The Daily Messenger from Canandaigua, New York on July 13, 1939 · Page 1
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The Daily Messenger from Canandaigua, New York · Page 1

Canandaigua, New York
Issue Date:
Thursday, July 13, 1939
Page 1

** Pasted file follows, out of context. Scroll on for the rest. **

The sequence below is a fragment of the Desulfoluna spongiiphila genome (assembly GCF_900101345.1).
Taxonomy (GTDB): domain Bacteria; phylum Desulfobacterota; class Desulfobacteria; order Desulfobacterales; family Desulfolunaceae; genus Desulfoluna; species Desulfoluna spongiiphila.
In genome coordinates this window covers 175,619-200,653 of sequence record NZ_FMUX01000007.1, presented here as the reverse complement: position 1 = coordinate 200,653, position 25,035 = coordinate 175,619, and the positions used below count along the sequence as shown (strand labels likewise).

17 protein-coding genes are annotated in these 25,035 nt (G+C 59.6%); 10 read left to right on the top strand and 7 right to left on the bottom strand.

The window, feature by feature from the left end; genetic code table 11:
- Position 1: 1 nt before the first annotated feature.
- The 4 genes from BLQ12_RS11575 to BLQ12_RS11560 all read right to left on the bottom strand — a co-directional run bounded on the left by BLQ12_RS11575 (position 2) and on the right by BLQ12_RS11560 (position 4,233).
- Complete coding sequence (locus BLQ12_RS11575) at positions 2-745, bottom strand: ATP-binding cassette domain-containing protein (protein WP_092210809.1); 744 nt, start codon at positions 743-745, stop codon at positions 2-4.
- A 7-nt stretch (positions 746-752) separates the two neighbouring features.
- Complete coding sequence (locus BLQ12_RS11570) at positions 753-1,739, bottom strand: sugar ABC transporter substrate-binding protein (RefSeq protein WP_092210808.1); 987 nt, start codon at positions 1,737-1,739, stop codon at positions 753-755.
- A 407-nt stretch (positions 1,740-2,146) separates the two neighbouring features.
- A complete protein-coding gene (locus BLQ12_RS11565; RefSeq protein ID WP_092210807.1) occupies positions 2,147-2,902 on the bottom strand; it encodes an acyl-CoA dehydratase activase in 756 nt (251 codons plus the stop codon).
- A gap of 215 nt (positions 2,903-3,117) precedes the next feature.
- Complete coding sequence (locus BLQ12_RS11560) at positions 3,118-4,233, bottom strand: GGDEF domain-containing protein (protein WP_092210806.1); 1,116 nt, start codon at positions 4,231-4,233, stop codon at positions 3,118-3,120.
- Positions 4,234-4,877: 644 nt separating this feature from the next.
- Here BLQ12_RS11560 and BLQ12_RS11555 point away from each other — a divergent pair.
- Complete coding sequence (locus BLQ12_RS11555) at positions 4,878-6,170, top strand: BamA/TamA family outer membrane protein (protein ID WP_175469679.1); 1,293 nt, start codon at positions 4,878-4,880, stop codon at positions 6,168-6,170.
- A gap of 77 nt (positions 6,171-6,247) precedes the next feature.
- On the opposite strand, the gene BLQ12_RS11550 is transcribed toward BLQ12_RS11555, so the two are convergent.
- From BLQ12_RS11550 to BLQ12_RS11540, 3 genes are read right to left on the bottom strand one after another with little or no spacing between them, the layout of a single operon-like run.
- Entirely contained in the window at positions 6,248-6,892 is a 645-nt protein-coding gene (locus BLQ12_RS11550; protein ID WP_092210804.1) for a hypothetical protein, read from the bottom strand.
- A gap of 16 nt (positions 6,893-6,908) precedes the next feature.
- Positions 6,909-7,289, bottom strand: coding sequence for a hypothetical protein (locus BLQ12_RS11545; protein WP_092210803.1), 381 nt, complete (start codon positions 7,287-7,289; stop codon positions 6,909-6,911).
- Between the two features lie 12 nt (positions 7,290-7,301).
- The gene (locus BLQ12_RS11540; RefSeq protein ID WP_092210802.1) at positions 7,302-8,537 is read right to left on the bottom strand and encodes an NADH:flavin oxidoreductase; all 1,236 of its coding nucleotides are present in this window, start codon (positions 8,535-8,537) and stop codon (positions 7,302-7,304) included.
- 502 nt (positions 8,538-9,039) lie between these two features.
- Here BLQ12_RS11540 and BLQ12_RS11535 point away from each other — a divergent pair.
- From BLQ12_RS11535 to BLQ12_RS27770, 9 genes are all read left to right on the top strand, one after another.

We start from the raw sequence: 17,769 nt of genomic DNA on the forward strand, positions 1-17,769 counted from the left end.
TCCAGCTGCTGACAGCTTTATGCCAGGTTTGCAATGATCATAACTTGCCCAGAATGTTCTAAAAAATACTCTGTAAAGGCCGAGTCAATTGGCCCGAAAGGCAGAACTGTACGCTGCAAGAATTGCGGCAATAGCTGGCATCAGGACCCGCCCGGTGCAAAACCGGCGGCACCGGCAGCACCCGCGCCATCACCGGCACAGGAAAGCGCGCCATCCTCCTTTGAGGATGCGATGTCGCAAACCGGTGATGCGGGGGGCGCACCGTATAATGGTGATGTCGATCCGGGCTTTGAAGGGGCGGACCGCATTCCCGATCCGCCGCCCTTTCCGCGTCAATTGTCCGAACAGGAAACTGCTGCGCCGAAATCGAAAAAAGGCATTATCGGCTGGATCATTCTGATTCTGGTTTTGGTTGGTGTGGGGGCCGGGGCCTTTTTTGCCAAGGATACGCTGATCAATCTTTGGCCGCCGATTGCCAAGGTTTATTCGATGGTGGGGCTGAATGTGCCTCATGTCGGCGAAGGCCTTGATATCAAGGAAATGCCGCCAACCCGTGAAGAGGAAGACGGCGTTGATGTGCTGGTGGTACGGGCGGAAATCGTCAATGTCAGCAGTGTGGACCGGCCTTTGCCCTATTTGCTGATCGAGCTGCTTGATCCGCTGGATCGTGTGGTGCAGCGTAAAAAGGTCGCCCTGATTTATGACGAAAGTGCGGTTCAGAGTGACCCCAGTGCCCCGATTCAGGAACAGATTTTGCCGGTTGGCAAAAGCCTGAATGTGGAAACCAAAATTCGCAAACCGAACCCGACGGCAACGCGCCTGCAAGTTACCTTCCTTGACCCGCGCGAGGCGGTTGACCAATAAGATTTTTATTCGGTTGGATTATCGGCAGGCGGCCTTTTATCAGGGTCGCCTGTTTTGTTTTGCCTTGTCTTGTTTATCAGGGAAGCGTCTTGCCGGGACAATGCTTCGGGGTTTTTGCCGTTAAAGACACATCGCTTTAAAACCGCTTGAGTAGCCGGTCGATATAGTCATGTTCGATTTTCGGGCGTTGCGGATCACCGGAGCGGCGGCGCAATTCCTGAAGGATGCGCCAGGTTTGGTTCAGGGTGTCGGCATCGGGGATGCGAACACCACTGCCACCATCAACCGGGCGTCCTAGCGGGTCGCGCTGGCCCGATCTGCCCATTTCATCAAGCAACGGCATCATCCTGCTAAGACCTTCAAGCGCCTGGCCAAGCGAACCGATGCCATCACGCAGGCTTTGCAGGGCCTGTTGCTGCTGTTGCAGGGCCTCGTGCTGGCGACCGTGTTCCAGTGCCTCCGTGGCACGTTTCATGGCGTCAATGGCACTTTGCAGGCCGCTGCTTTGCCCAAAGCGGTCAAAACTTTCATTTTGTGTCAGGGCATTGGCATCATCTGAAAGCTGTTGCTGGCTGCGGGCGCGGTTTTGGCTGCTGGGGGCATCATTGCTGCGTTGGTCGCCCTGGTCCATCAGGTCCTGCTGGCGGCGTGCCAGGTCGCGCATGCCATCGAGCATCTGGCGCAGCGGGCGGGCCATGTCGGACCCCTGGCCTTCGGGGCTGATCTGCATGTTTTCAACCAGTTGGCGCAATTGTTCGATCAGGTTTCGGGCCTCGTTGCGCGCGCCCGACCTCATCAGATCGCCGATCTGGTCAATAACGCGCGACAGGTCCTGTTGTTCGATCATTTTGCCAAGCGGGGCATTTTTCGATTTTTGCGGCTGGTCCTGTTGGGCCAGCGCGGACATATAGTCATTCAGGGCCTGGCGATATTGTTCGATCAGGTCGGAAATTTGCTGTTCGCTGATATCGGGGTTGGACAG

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Readers More Ontario County RMten than other Ontario County paper. ®je Bail KDSo^SljKreEtll Established in 1707. Vol. 112.--No. 102. The Weather Generally ftlr tonight and Friday, ritowm till* aft*nto«n; warmer tonight, cooler Friday. CANANDAIGUA, N. Y., THURSDAY, JULY 13, 1939. Single Copy, 3 Centa VIOLENCE FLARES IN STATE WPA STRIKES Senators to Deny Repeal Of Arms Ban WASHINGTON (IP) -- With a big question mark hanging over neutrality legislation, congress con- 'ntrated today on the adminis- i/, aUen's lending and social security bills amid serious talk of adjournment by Aug. 5. Advocate.s of postponing neutrality debate declared that not even a special massage from President Roosevelt would revive the proposal to repeal the arms embargo, sidetracked in the Senate Foreign Relations; committee. "A message would make little difference in the situation." said Republican Leader McNary of Ore- froii. He thought Congress would adjourn by Aug. 4 or 5. Representative Raybun: of Texas, the House Democratic leader, a;so looked for adjournment about thai time. All agreed, however, that should Mie neutrality issue come before the Senate, the session would be prc- longr.c! by weeks. Another phase of international relations was taken up by a cornmiUn- of ins Senate's isolationist bloc, which sought to solidify opposition iv.'ain-t a proposal by Sen- :Hrr Piit:ii;in D-NfV. to 1ft tl.e president curb the export of wi ; .r matr-ifi!; so Japan. The ;;rci!p. most members oV v.'iiich evprc--cd concern that ocimini.-iraiicn ir.ii;~ni use FiUmciii's i K u t . r a i i t y I'-ylslaiicr. before the Sci.- ute. \vi'- nrtiiv'd i n t o session a i J0::;0 A. M. EST) by Senator Clark D- Moi. Plurnan promised that the tv.'" (juestions would not be intermingled. T«: .Study Vote Rumors ; SenaLcr Borah (I^-Idaho) said the r/oiip p.Is-o would sift reports that the administration plans a dctcr- ij'-ned. iilU'mpt. to rsverse the 12 to ! 1 vote by which the foreign re!;:- ; lions com in ii tee postponed ccnsidc-r- ;il:o;i of neutrality legislation u i ; t i i , li if; ne:-:t session of Congress. There \vere -indications that the ociininiKt'ati'.m'.s next move inigh: bf a proposal that, the committee ap- p.ove a neutrality bill with the v.n-- tin-standing it would not bt acted; on no?; but would remain on the calendar for early consideration next, session. Suiiitor George «D-Gr.). one of Hie 1'J v.ho voted Tuesday to defc-- action, snid he thought such :i com promise v.oulci not be acceptable. : The president's $2.600.000.000 i'.:U prnu!am and amendment to the Social Security law appeared th: ;:rMor measures before Con- !',ies= mr-iked "safe" for 'Fun' At The Fair jVIr. and Mrs. J. C. Kathbcrne. socially prominent couple of westbury. New- York, went to the Xcw York World's Fair one night recently and literally "stopped the show cold" -- for five hours at least. They boarded the parachute drop, a ride device, and it jammed on a descent cable 125 feet from the ground, leaving them dangling in the cool, then cold night air. The arrow paints to the couple in the lilted^ chute in the center while in chutes above and below are policemeiT who ascended to shout encouragement -- they could do little else. Finally after five hours, two mechanics, performing human fly stunts, managed to free the Rathborncs. U. S. LAWYERS HARLAN COURT CONDEMN WPA ACTION SLATED STRIKE ACTION! IN 200 ARRESTS With hearings being held be fort both Ssi.-ute and House oankirg committees on the lending program ihe Senate was winding un .-i«b;;u.- or, the Social Security amendments. The Hoi^e already ha.-- approved tricm. Tin Smnlc yesterday inserted. 4? to 35. ;-n amendment by Senator ConnalSy «D-Tex) increasing bv 5·-. r,no.f;m federal outlays ;or old ;,!.· assistance benefits. l"t provided for :: fcttern' contribution of S3 fcr \ IT S! by the states up to r. max jjiiiim monthly pension of SIC. Abe*'.i!-at the federal government \vou3d 'ivitrh state payment.s ist ftollar up to S40. The presoit Ir.v. fi:uv:i(3f-. for cven-doilar m.itchir.t; up o $."0. Youth Refuses to Name Accomplice In Slayings PHOKMIX. Ariz. f*F) -- Stoical RoJjCTt Surpundw. 22-year-old col- ]·}:*« drlwtcr, began his fourth day on" the wit new stand today still in- in his #1ory that tnc two saileMnfn he is charted rin^ were shot toy an ache retowJ to name. A "code of criminals" he Jcam- r(3 in a Washington state reformatory, Burpijndrr testified, prevented' him from identifying his ,rr?miwmjon in the kjllincs ol Jar* pelTtfion and Ellis M. Roury, slain ns 1li r 'y lay trussed on the de.,?- rrt near here April 23. DRIVE A S - l F T H E Y W[ YOUK OWN ) SAN FRANCISCO /P) -- A com- I miltce report, adopted lasl winter j by the 160-man House of Delegates. j placed the American Bar Associa- I tion today in direct opposition to |. strikes by government employes. ; With WPA strikes in numerous j parts of the country against new jwork hours prevalent at this time. the labor, employment and social security committee placed on record with the bar association yesterday its report v.-hich declared: "No organization of government employes should be recognized for any purpose or given any standing under any statute or regulation im- Icsr; such organization shall expressly in its constitution renounce 1 and bar the weapon of the strike as a means of coercing novernmrnt and thereby attaining its nims." While the report did not mention WPA strikes specifically. Judcc William !.. Ransom. »·.· York. chairman n f 'he rommiree. declared the re])ort was mcniil to include such walkouts. "II is pur purpose 1" t.iKe n pr*i- tson asaJn-M aH Mrike artio:is apainsl the uovcrnment hy employes of l3ie government, wijtlner tiiey be aJTiJwted -.viOi the AFJ.. or the CIO. and whcHier the wor'sers involved are mailmen nr WPA nniiloyes." It a'unher .i..4:«3 i:ir a n";' 4 ' 1 :'!!- · wide study 'I tne initr^iii pjv-iblem. i partinj3ar3y in Caliiornia. 20 CCC Boys Huil As Truck Plunges Down Embankment WIXSTKP, ("inn. f/T--- Nearly a vrorr 'if (VC rni.'iiir"- ver' injiwrrd jn i hefnrc- midni^hi U.«l nijhl whrn a track in whtrti 35 of (hem weir re- In heir eamp al River- =» jnilrs imm here, dot»-n an eTnbankmrnl. The injured were aken lo their eamp and h«-n brnnjilit baek it a hospital here where aalhorilirs sakl Ihnrr were in ri(«al t»ndiiwm and hari hcrp fn-fn th* la*t rilr* «f Ihe Ca- fholie Chvtxh. First reports said that the drtwr of the tnk'k tha left Ihe road, one «f Ihnr tnKks retwrninir the eamp^Ts hmw after an evenrnjj spenl here, was Minded by the lights of an «n- raminf car. The r«K* wa.« re- p«n«l t«* have srreral times as H Amni the tank. WASHINGTON i.?-- .lohn L. Lewis appealed to Attorney General Murphy today for federal intervention in the Harlan County (Kentucky) mine dispute where union miners and the Kentucky national guard clashed yesterday in a bloody gun battle. Lewis, head of the CIO and president of the United Mine Workers, declared in a letter to Murphy that Gov. Chandler was "violating his oath and prostituting the power »f his state" by usin£ the national jrnanl as he had. on. HARLAN i.^'i -- court action was planned today for more than 200 jer«ns arrested by National Guardsmen after a fatal "pitched bailie" between soldiers and coal mine nickel* in "bloody Harlan" County. i'ini: a -rmr ol i;ir{:r .'-U; ! - Amonff those in custody were Georce Titler. secretflry-trca^urer of the Harlan District United Mine Worker.? Union C. I. O.' and his wife. M«i.i." Fred W. Staples of the militia said warrants would be issued chnrcinj: both with beinr: ac- ees.«oric,-= lo 13ir rJa,«h in which a miner «v^5 killed and six other men. includinc 1wo ciiardsmen. either were shot- or beaten. Two perjsons were wounwe^ in a later dislwr- bance. Capt. John Hanberry of H-opkins- villr, piaard oiiirer. and two min('T~ n-oimdwl in the fnrmintrr were irepnrtrd in n frrinus rnndition. Thr flrnrl man was Doc); Ca Id well. 31. of Wilsdn-B^rcfr. Major Staples trrmed the situation here "e:iTrmr]y critical" as i upward of -Sff) iroop rrinforremcnt^. i inrlndinr: machine cian and lank units, moved in to augment the 300 i niiardsmen who have brrn on duty hrrr 1 for nearly two months. i P.'iiil K. K f f d intT'iTiational rrp- , r r t .rnta1ivf' oi 'he U. M. W., said !" ir:rif"-s" ".err .-tni om L'j.-t riithi tr civr ordfTs for ' ; no picketing" lodav. 3?'fd ;d,*.fi]m f 'd ·rharce v-m- . porauly of union activiiies in t-hf ; ah.-rnrr. of District President Wililiam Tiamhlawr of -jrlliro. Tf-nn.. [who was reporlfrt in Washington, | Prisoners overflowed the jail orj i the fourth iloor oi the Harlan ' CouiTtv Courthouse and msrrv v.Trr j herde.-j into the courtroom on the | second floor. The building was rop- | ed off and was under a heavy I guard of soldiers, armed with ma- 1 chine gims. Submarine Lifted From Ocean Floor PORTSMOUTH, N. li. i/P)--The ircst dillicult step in one of the toughest salvage jobs in United SUites Navy history was completed k-ciay when the submarine, Squalus p.nd its cargo of 26 bodies, wer? il'ted from ihe ocean floor in t-: cradle of ponderous pontoons. A burst of air bubbles--showing that the pontoons were rising--V.-UP sighted alongside the salvage ship Falcon, at 10:05 A. M.. EST. The water was literally churned as the bubbles broke first from above the bow of the submarine and two minutes later bubbles began to rii'c- I'rcm the stern. The full length of the Squalu:; v;as not pulled free immediate!;.. however, and the pumping of high pressure air into some of the pontoons was slowed until the craft cculd be leveled off. The full length of the bow first raised free of the ocean floor and the men manning their ak Loses worked carefully on the stern pontoons. lifting first on one side and then on the other. Proceeding with infinite, a diver went over the side oi ihe sai - viige ship Falcon about a;; hour after daybreak fcr a final check oi the high pressure air noses, shortly teiore 6:00 A. M.. (EST;. Rear Admiral C. W. Cole announcer: the lime was near for the big ''blow." The decks of the Falcon were so jammed with men, many of them j biought over from the g u n b o a t . Sacramento soon after s-inrhe. ilia. | the low. gray vessel appeared almo^. j like a busy excursion beat--save- j lor the maze-of more than-50 brist-1 ling air hoses and lines attached to | the Squalus and the seven huge lift-! ing pontoons. ] The breeze freshened soon after i a huge, bright orange sun came cut o; the sea. but it failed to place vhiie caps on the long, easy swells that rocked the salvage fleet, The woather at that hour was cold b u t j clear, a near perfect morning at' sea. To Be Towed 4 Miles If all went well, the first operation would hoist the partially-flood- e'l craft 85 feet off the bottom, after vhich she would be towed about Ic.ur miles while still 155 feel belev. thi surface. Grounded at 'hat rteplh. another 80-foot lift wouid be ::tempted and another shoreward tow begun. For 50 days--ever since ^3 survivor- were rescued in the huge nowj escape bell about 30 hours after t h e j S'-.000.000 fighting craft went down; May 23--the .salvage crew labored! deliberately to arrange the intricat? p: eliminates, often at great peril to the lives of divers. Finally, last night, the long- jnvaited order came from Rear Admiral C. W: Cole, commandant c» the Portsmouth Navy Yard a n d ] director of the salvage work: "Weather permitting will begin fnal blowing of Squalus daylight ir-th of July. Ships concern?d be! ready at 4:30 A. M. EST» to take' Mstions." Seven pontoons were sunk ard liooked to the Squalus--five astern j and two forward--and ^ maze of I r.irlinrs. anchor chains ana buoy- j line.- flashed in the light ns Mic rescue flotilla. (,oin])osed of ihc rescue *3:ip Falcon, th? .^:bmnrir ; e Sculpin. two undersea boat? from Ne'v Lcn- don. Conn., and two j-lavy ius*. s'.'."iin~. over thr scene. !· miles -rf Portsmouth. Hotel May Be Heaven Jap Council OK's Policy For Parley Refused renewal of a liquor license for her Summer hotel -once a private residence -- in exclusive Pfewpcrt, R. I., Mrs. Angela Kaufman (above) threatened to give, sell or rent the building to Harlem's bald-headed little Negro, Father Divine. Her home was once the residence of the late Richard^ Washburn Child. STABLE MARKET RESULTS FROM MILK DECISION ALBANY (ff--New York's state's two billion dollar milk industry looked today to a stable market as a, result of a court of appeals decision upholding the 1937 Rogers- Allen milk law. Agriculture Commission Holton V. Noyss said validation of the law, already replaced by a revised act, should "strengthen the prospects for a stable milk market." "I am particularly impressed by the court's observation that no immediate legislative investigation was necessary just prior to enactment of the Rogers - Allen law because a wealth of investigation preceded it over a period of years showing its need,''' he said. The Rogers-Allen law was held unconstitutional by Supreme Court Justice Francis Bergan of Albany last Winter. It permitted collective bargaining between milk producers and dealers on prices paid farmers. The Court of Appeals' reversal of his decision came eleven days af- tei the effective date of a new fr:!- eral-.state milk marketing order for metropolitan New York. "I feel that this decision by the highest court in the state should be encouraging to all our milk producers." Noyes said. "Both the decision and the recent c'ecisicn of the United States Supreme Court . . . strengthened the prospects fcr a stable milk industry." The U. S. Supreme Court held the federal-state milk agreement. constitutional. TOKYO (/Pi -- A cabinet council attended by all ministers today approved a draft of Japan's policies for forthcoming conference.-; with British diplomats to settle the Tient- sin controversy. The conferences were expected to start Saturday. Reliable sources .said Japan would a:/k that Britain abstain from assisting Generalissimo Cniang Kai-Shek and guarantee po- luical and economic cooperation ir Japanese efiorts to reconstruct North China. (Britain has wanted the negotiations limited to the situation ai Tientsin, where Japanese have blockaded British and French concessions since June 14. Original source cf friction was the British refusal to surrender four Chinese accused ci' terrorism.) Relax Restrictions TIENTSIN (ff) -- Japanese block- Being" the -British and French concessions relaxed their restrictions today on the British aiea's mi;k rupply., permitting entrance oi r. r.early normal amount. Instead of searching tne bottle:; "ior bombs'' as in the past, the Japanese merely counted them. The blockade was started June 14. The British escort vessel Sand- j \vich was scheduled to arrive today EJ; part of n British naval move i n ! connection with British-Japanese friction in China. The escort vessel LowestofL which had hurried to Tsingtao after mobs stoned the British consulate and the British Hongkong and Shanghai bank on Monday, left fcr an undisclosed destination to be replaced at Tsingtac by the 1,375-tor. destroyer Diamond. The British charged that the attacks were Japanese-inspired. The Tsingtao consulate protested to Jap- enlisted men". Worker Attacked In Rochester As Dismissals Mount BUFFALO (/P) -- First violence in an upstate New York walkout of WPA workers in protest at a working schedule of 130 hours a month was reported in Rochester today as the movement tempo decreased elsewhere. Rochester police were called to five projects to halt reported fight- ings between strikers and non- strikers. Police and an ambulance rushed to the scene where a non- striker was reported to have been hit on the head by a shovel, but found neither aggressor nor victim. In Buffalo, District WPA Director Guy W. Rice said "some misunderstandings'' had been ironed out in a 20-minute conference with Lloyd D. Kinsey. Erie county chairman of the Workers' Alliance, a national organization of relief recipients. NAVY PROBES SHIP BLAST; SEVEN HURT f.nese and notified them of information that similar demonstration.-. \vcre being planned for Saturday. Friciav Approximately 70.000 Fi3iiino laborers work in islands mines under supervision of American engineers. BAXK CLEARINGS IMPROVED NEW YORK r/P) -- Bank clearings in 22 leading cities during the week ended July 12 improved sliphily over the preceding week and a year ago despite the sixth consecutive year-to-year decline at New York City. Dun Bradstreet reported today. The latest total of S5.1325~0.000 was 25 per cent ahead of thr $4589568.000 in the comparable 1938 week and $94.338.000 more Jhan in the preceding week. Ankara. Turkey, hac increased in population from 20,000 in J923 to 135.000 in 1939. HASHES OF l/f£ Ev The Asf-orialed Press i Wholesale ,t* OMAHA. Neb. - Catrher Marj- Ann James. 15. of «T Tildrn. Neb.. cir]s" wit ball learn caught a pitch on the nose. inM/rad of in her glnvr. and rame 1o Omaha for treatment. When 1he doctors finally finished 1hey hart removed no1 only a pierr ol cartilage from the injured nose, but her lonsil.*-, adenoids and appendix. ESTILL. ?. C. -- Whm ehurrh attendance dropped sharp-*'- the town's miniM-ers arranged lor vicrs during thr MimmcT in T nf-w fjir-condilionc-d thfalf-r. Now attendance is above normal. It's Easy DETROIT LAKES Minn. --Mote, to the golf pros who have fool (un- sucressiully 1 ! they coultS make a hole-in-onc-: Dr. H. A. Anderson nonchalantly dropped an 80-yard pilch shot into the cup on the 7th hole of the course h*re, then sank his tee shot on the 176-yard 8th hole! I Boots and Saddle, ] KANSAS CITY -- Rather than J disappoint relatives visiting Iron: TvnrJand. Tom Taylor, a ranrhrr 1 1rom out by Great Eend. Kay.. I drcK~-f-(3 up in cowboy suit to meet ;1hcm. i Thr nlativf-.--, \lrf. Kalhlrrn ( Perkins and her dausibftr. Miss K 3 i t ; . n{ Lydnry. Eng.. picked niri out riehi njf the bat aithoiigh they l i a t i never scrn him. "Iff handsome, isn't it." Mis? Prrlnns said oi Taylor'.-, ui1. ''Uf is a crr.vb,T.'. you Snow. Hr ha- ; ranch." Cnme True Ei:\D. Ind. -- NicJit br- laM the sistf-r oi H-yf-ar-old ; Ernes' Hmilla drcarnfd ii^ had drowned. She told her mother. · Politf camf ycr-tfrday to the Knilia home. R^niCTObfTini; thf- · dream, Ernr-st's mother. Mrs. Syl- I vest or A. Kmilta. a-skod if her son A muffled roar came from the water line amidship the 735-foot vessel, witnesses said, and flames swept over the plane and flight decks for a breadth of 200 feet. Firemen at the Norfolk navy yard, where the Ranger was docked for repairs, battled the blaze for three hours bpfnre it WPS brought under control late yesterday. Capt. H. E. Keys, captain of the yard, said "We do not know what was responsible for the explosion." Other officers withheld any information in their possession pending an investigation of a board of inquiry. Unofficial reports said, however, west cf Khalka river and said they that gasoi^g t, e i ng loaded on the considered the main baule virtually j snip pro b a bly was touched off in '· ( ' r - isome manner. Some of the soldiers I rode wth j one officer at the yard estimated inachine-Bi.n wounds; other- tne damage to the $30,000.000 craft FIGHTING ABATES By Ruisell Brines With Japanese Troops at Nailar Manchoukuo (Delayed) VP)--I rccie hi an army truck over rutty road..; tcduy with Uvelve wounded Man- choukucan cavjirymen. part of a Group oi 50 being brought fioni tr.'r Mongolian warfare front to HaiH;r. about 100 miles to the north On the front itself. Japanese- ha.i driven most of the Soviet i NORFOLK, Va. (/P) -- Rear- Admiral M. H. Simons, ~ com- R»andant of the Norfolk Navy Yard, said today air explosion and fire which damaged the exterior of the air craft carrier, Ranger, amidships yesterday, was caused by a welder's spark igniting a "pocket" of gasoline. NORFOLK, Va. (ff) -- Naval officials sought the cause today of an explosion and spectacular fire which damaged the huge aircraft carrier Ranger and injured seven had been hit by shrapnel. They sair, they had been hurt in fighting west of Harchardhan. a railroad head, and that about 30 v:ere bein;- v.ounci.'d tiaiiy in their section of the ironi. When the truck hit the big bumps they bit their lips on tneir fingers ;n~id said nothing. All weic young. A. dawn we had seen Scviet.-Mon- i-clian and Japanese-Manchoukuoan j field pieces blasting at each otht.-ljob. :-fnr where Ihe Khorsten river run:- j'.ito the muddy Khalka on the Moi:- colian border. The tiring went on as we rod; through fieW camps where sturcy i-oldicrs called a welcome Calm under shcainc. they awaited orders K- niter a battle whose purpoft- no onv stcmed able to explain. at $50.000 but said that if an inspection today reveals that much of the expensive machinery aboard had been harmed, th? damage figure would be considerably higher. There was also a possibility that the terrific heat to which the blackened hull was subjected might have buckled the plates amidship, necessitating a costly replacement Second Witness Names Bridges As Communist Bodies Of Four Found In Wreckage of Auto! UTICA ·.-? -- The bodies of fo-jr people-- two ar.d Ihcir y Ulir.'i SAN FRANCISCO OP) -- John L. Leech of Los Angeles, former member of the Communist pany who identified Harry Bridges, west coast CIO director, as a Communist leader he knew as "Comrade Rossi" in 1936, resumes his testimony in a half-day session of the Bridges deportation hearing today. Leech was the second government witness to identify the Australian-born lonsjshoremen's union found today ~m 5h: 7.--ec-kagr | chief as a Communist. He also was an automobile -5W lost ofi tnc - Utica hagJjway, lour north ol this city. f polhT. who cxiDCTirner6 cor- o difliculty in idc-rliiyang thv victim- 1 . liM'-xJ the dead a.s: MIS.N Ardcth IDcmuth, SO. Ln^'\ i i l ^ . n M.uiicnt nursr in St. Luke's 1;(;spi1fi1. Utica; Mis;, Virginia L)ouchc-rly. 22. Seneca 1innpil:c. also ?. ilufJent nurse; Robc-n V.;ry. 21. Lowvillr; Earlc W. Bright. 25. Uiir.i. iffTipv'i.-i'or engineer. the second witness to admit having ' previously inade false statements under oath. Huey Long Followers, Ex-Governor Probed In LSU Emlezzlenient 14 Firms Indicted On Monopoly Violations CHICAGO '.-?. -- Innic-l.rmnts ao j ', ]r,£; K jndiviauals and 34 err- ! ri;T,-!tiOTis ar.d groups in tlv mi;:: ! r:du-liy of violating the- anii-mov:- i V' rlrral Court. ' l. r -o F. Tiemf-y, spfriaj t:- liic atlorncy-gencrai, . They told her his body had been found at the bottom oi a lake near here. He had gone swimming with friends. nJrng directly to the Onitod Sta1- Supre-me Court. The dismissal was embodied ir- Federal Judge Charles E. Woocl- \;ard*s sustaining of d'-feuse cle- murreis to the indictments. BATON KOt'GE. I.a. -Ti -Some nf «he Ute Iluey r. Long's ronst lr»^cd l*e*tenjnJ* were ea»ed today bcfwe a $rand jury whieh t«wh charge of its o*n investigation and went into a h»d- ri!e with the *ta«c university'* indicted former president. Former Governor Richard W. Ix-ehe tMtadcd the list. Hie «rthw 1» MiinnKmed inelnded jankinc flale polities a?7d all the vnivereity s»prrvis«rs rwtpt Attorney General DavM M Ellfson. Behind door* barred even to its stenographers and its «wn attorneys--Ellison and Distrk-t At- t»rwT Oem«y Sanehw--4lw yM«r*ay war wHh Dr. James Mmrve th* it- WftK While the AFL high command speeded up its drive to restore tiie prevailing wage rate to the ney-··«* lief act, thousands of WPA strikers received dismissal notices for Ignoring their jobs for five days. -:- · · William Green, AFL president, called a strategy meeting in-Washington to carry out demands on congress and the president sanctioned yesterday by federation unions. . . -; ."-'-:/ The WPA gave out no totals on the number of workers diismiiiBed, but a survey showed administrators in several states had mailed large stacks of the discharge notices. The strikes protesting the new requirement that all WPA 1 eitt- ployes work 130 hours a month. were ignored by WPA Commissioner F. C. Harrington as he conferred in Chicago with state' adr ministrators on other restrictions of the new law. ,J" ,'V.. Harrington said wages m tfie north and west would be reduced Sept. 1, while those In the souSh would be increased. The law pror vides that differences to WPA rates in various sections shall be no ·greater than differences m the cost of living, but that the present".ifa- tional average -- $52.20 a month- shall not be changed. - ,..-Hit 130-How IsMtt ; ;^The fire of the AiPL was dfrectad, however, at the 130-hour provlsiati. Heretofore, skilled workers on TOA rolls have received the same hourly rate as similar craftsmen";fc' private employment, tills meant, JA many cases, that a 130-hoor wwt month for the same monthly-wage would effect a decrease in the n«B; ly rate. r "_.\ A resolution to petition congress for revision, of the law watJldbptT ed without a dissenting vote yw- terday after the AFL leaders hid listened to speeches proposing ex-: tension of strikes if Congress ad-i journed without changing ihe relief measure. ; When Green asked what the situation would be if Congress went home and left the statute untouch-, ed, one delegate shouted: "They'll have strikes until they come back." The conference resolution s«4d the mass protests of WPA workers had been "erroneously interpreted as strikes against the government.'' "The very lifebtood of a trade union structure," it said, "is the standard union rate of wages. It is perfectly understandable that our trade unions should use all of then* economical strength by every legitimate means to maintain their respective standards of rates of wages on public as well as private enterprises." Green denounced the order of Harrington dismissing those away from their jobs five days. "I refuse to believe," he said. "that the president of the United States would stand for discrimination against workers because they quit their jobs to protect their rights." The order was being carried art in many states, however. Hitler Inspiration For Nazi Temperance Drive BERLIN W -- With Adolf Hitler as the inspiration. Nazis opened a nation-wide temperance cam* paign today by formation of a "state bureau against the daofen of alcohol and tobacco." For months Nazis have advocated moderation in drinking and. sutofc- ing. especially in appeals to the Hitler youth. Hitler, who Wither smokes nor drinks, is held up constantly as the nation's modeL * The "state bureau against the dangers of alcohol ami tobatccT will operate parallel to the MMl party setup of provincial and dfi- trict headquarters, with branch, at- . fices under Or. Leonardo OwO, state health director. Aircraft Firms Oust Aliens From Employes WASHINGTON W -- !».»!»· guard secrets ol new miptann *e- signed for the expanding amy aad navy air forces, aircraft aiaiMfac- tiirers are quietly weeding oat alims irt-m their employer,. At the direction of the war »nd navy departments, several senc foreign technicians have been 4H- dtaried recenUy or tramfernM to other than military wvric. Others hold their Jobi Mif through short term offidal permtta, issued after a close t»b has made of their reliability. THEASOtT WASHINGTON UP) -- tion of the treaavr on Receipts, H.TW. "H U: